Microsoft isn't giving up on VR and AR yet

It's playing the long game on Mixed Reality.

Devindra Hardawar/Engadget

Whatever happened with Microsoft's Mixed Reality platform? Headsets from partners launched with surprisingly little fanfare last fall alongside the Windows 10 Fall Creators Update. And for the most part, they were solid VR headsets. On a technical level, they were even more convenient than the Oculus Rift or HTC Vive, since you didn't have to set up any sensors to use them. Since the initial wave of headsets, prices have fallen sharply, which says more about how poorly they're selling than their quality. It was as if Microsoft released a platform to the wild and simply stepped away.

At the Build developer conference this week, it was clear Microsoft hasn't forgotten about its Mixed Reality platform. In fact, the company ended up releasing some MR fixes with the April Windows 10 update, which improved performance, especially around Steam VR compatibility. And it's also clear that Microsoft isn't necessarily trying to sell as many headsets as possible. Instead, it's laying the groundwork for the next generation of computing. And that may take awhile.

"We're still at the beginning of this, and we're really excited by the response," said Greg Sullivan, Microsoft's director of the Windows Devices Platform, in an interview. "A couple of the things that are really encouraging is the response we're seeing from the community engaging with these devices. And as you know, it's primarily gaming and entertainment that are the scenarios."

He pointed to the partnership with Valve, which lets you play SteamVR with Mixed Reality headsets, as a lynchpin feature for Microsoft's platform. And, of course, the company is also pushing to get more native virtual reality apps into the Windows Store. What's less widely known is that Microsoft is continually improving its immersive platform. The recent Windows 10 April update, for example, included plenty of upgrades for Mixed Reality, including a new Skyloft environment and smoother graphics.

Most importantly, though, SteamVR integration was brought out "early access" with that update. Since its launch, Microsoft has released 24 updates to beta users, adding features like haptic feedback for motion controllers as well as improved controller recognition, according to Jonathan Lyons, a Microsoft program manager working on SteamVR support.

"On June 1st, 2016, we didn't have a program," Sullivan said. "We had a thing called HoloLens. It was this very unique device. ... That Computex 2016 event was the point where we fired the starting gun for an entire ecosystem for us. And in 16 months, less than a year and a half, we had half a dozen OEM partners with shipping devices. That's mind-boggling."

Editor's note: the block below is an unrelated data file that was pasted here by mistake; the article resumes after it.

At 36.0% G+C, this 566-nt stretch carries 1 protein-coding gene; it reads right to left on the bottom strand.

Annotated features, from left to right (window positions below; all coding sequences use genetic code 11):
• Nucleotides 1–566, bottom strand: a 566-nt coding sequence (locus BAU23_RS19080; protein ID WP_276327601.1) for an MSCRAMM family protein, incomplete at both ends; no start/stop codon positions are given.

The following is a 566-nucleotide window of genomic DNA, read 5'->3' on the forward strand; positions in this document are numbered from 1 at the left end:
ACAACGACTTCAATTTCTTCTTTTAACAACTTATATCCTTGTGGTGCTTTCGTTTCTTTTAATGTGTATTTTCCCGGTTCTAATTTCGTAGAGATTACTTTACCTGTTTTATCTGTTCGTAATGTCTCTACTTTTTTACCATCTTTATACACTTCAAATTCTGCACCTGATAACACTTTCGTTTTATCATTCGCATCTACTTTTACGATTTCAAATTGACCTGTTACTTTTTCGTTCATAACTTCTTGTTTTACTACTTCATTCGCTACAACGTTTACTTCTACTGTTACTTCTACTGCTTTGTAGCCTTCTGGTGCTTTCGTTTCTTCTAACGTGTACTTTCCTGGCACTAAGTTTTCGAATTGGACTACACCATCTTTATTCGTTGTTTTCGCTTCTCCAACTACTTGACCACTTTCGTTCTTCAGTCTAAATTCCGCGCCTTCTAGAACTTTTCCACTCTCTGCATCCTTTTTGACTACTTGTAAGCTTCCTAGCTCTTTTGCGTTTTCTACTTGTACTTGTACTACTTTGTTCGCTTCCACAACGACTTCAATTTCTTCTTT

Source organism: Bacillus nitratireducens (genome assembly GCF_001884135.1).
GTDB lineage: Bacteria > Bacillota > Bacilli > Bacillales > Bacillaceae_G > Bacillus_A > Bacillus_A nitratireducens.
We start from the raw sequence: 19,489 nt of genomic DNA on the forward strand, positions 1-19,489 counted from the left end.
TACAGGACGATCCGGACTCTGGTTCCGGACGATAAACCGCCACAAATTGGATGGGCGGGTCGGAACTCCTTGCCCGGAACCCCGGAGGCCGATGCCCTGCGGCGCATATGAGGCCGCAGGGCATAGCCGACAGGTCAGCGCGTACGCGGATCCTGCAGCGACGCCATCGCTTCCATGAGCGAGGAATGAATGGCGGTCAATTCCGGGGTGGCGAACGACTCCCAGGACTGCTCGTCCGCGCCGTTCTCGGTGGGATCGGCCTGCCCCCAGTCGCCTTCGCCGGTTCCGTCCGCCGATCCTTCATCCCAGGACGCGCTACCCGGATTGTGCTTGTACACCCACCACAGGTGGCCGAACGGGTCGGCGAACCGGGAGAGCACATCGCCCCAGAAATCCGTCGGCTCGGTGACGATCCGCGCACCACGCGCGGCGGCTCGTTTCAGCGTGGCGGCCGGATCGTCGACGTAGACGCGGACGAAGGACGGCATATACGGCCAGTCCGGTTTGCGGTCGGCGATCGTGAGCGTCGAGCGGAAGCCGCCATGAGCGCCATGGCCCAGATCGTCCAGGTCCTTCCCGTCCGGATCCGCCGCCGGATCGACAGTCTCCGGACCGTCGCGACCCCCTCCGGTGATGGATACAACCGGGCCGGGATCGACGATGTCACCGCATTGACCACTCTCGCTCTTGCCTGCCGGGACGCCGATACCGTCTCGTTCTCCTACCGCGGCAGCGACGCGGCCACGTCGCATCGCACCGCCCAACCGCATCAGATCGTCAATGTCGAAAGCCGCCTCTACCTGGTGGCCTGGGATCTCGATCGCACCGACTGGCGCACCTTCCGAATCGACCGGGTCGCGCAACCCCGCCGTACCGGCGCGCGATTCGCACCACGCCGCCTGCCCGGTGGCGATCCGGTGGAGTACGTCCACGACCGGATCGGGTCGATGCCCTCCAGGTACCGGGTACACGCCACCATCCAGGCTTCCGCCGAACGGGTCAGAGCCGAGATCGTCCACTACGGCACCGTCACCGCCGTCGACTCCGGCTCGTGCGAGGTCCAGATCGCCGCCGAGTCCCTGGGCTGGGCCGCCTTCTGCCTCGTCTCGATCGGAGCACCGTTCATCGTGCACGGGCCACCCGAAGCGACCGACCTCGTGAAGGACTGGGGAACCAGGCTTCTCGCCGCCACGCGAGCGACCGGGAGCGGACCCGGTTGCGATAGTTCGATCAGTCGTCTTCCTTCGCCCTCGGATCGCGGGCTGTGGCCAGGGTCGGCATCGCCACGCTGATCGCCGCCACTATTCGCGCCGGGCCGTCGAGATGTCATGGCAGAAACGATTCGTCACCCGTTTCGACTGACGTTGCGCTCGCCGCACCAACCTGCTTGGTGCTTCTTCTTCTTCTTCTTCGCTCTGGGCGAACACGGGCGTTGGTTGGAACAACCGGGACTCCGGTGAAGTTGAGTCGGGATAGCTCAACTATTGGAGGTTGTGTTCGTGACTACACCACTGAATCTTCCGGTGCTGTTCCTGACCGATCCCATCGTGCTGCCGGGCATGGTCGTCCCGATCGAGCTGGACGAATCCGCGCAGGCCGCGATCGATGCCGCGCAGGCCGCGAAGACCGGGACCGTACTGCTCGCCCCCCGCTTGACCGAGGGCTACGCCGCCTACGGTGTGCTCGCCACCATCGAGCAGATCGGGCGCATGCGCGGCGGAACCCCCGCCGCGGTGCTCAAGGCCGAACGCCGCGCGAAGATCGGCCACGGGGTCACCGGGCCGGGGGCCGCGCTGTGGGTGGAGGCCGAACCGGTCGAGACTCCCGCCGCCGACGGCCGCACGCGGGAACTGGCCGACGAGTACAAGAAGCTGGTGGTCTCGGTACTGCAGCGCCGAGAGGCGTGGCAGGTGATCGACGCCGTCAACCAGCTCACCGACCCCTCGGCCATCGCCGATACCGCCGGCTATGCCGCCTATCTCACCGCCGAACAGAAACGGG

When it comes to the VR market, Sullivan said we're in the midst of the "trough of disillusionment," the point in Gartner's chart of the tech-hype cycle where we quickly wind down from the "peak of inflated expectations." That's pretty much where we were before the Oculus Rift and HTC Vive launched, where VR had almost limitless potential. Now, after seeing the pitfalls of the consumer VR market -- high prices, clumsy equipment and limited content -- it's as if public opinion has swayed in the other direction. But that doesn't bother Sullivan, since it's something we've seen with just about every major new innovation, from the internet to smartphones.

Instead, he sees Microsoft's role as helping virtual reality reach the "slope of enlightenment," where we learn how to harness its potential. And eventually, we'll reach the "plateau of productivity," the point where the hyped-up tech becomes more realistically useful. We're already seeing glimpses of that with Microsoft's new Mixed Reality apps, Layout and Remote Assist, which both use HoloLens to make life easier for workers.

"This is not just a place for me to go and play Steam VR games," Sullivan said. "For my money, the more potentially interesting opportunity is in these commercial scenarios. As you know, we take a long-term view on a lot of these things. When I started at Microsoft, I was a network systems engineer for LAN Manager 2.0 doing the Network Operating System business. ... It took us about 10 years of continued commitment against a lot of odds. Now nobody questions if MS is a credible systems vendor. The same dynamic happened with Xbox, I think."